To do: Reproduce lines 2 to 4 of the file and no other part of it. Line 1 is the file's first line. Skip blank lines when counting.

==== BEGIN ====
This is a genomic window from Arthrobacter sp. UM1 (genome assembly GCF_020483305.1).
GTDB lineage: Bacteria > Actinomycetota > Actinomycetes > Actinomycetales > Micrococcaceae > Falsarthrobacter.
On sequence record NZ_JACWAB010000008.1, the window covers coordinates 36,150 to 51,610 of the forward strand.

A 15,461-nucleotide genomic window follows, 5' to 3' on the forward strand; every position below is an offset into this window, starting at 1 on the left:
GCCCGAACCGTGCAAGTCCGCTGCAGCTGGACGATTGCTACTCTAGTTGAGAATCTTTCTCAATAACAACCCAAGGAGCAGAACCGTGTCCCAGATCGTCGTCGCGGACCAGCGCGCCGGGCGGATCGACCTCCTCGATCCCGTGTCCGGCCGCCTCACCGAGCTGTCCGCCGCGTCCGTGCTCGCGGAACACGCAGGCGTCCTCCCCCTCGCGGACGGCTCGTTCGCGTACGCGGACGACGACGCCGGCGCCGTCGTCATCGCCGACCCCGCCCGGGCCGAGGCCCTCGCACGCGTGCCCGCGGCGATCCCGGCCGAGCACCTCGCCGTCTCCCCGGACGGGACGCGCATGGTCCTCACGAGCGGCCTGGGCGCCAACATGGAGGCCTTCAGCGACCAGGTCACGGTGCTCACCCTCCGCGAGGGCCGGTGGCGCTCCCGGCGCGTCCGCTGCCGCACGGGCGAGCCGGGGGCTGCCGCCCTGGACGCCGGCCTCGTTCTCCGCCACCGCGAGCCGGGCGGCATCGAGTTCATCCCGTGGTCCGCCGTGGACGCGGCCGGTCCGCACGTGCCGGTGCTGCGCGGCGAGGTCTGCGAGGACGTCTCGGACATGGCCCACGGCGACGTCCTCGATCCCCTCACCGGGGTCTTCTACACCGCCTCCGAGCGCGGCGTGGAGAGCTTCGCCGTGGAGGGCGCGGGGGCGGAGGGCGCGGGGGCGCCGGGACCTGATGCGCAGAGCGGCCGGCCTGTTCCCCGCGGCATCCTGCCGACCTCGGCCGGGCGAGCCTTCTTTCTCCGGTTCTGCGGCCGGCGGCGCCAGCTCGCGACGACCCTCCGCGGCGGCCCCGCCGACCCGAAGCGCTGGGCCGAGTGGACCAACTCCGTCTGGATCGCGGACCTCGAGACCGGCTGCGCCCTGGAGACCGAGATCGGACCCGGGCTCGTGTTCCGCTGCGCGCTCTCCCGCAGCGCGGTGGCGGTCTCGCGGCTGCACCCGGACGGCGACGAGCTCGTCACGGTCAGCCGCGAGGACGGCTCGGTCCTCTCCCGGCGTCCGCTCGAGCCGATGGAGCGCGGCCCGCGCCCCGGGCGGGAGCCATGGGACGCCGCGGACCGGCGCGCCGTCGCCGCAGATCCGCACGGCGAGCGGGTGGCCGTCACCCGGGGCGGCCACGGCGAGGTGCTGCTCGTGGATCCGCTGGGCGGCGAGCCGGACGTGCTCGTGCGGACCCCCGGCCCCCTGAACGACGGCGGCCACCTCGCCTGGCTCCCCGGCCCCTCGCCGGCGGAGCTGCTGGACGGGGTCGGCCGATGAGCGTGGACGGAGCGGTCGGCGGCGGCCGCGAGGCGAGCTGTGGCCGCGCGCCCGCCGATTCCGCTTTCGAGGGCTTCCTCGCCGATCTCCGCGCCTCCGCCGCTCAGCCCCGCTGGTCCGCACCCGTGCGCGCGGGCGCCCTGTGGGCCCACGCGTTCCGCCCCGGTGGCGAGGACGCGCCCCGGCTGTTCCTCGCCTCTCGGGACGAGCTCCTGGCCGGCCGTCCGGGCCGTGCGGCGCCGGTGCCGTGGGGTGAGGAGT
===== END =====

GTDB lineage: Bacteria > Actinomycetota > Actinomycetes > Actinomycetales > Micrococcaceae > Falsarthrobacter.
On sequence record NZ_JACWAB010000008.1, the window covers coordinates 36,150 to 51,610 of the forward strand.

A 15,461-nucleotide genomic window follows, 5' to 3' on the forward strand; every position below is an offset into this window, starting at 1 on the left: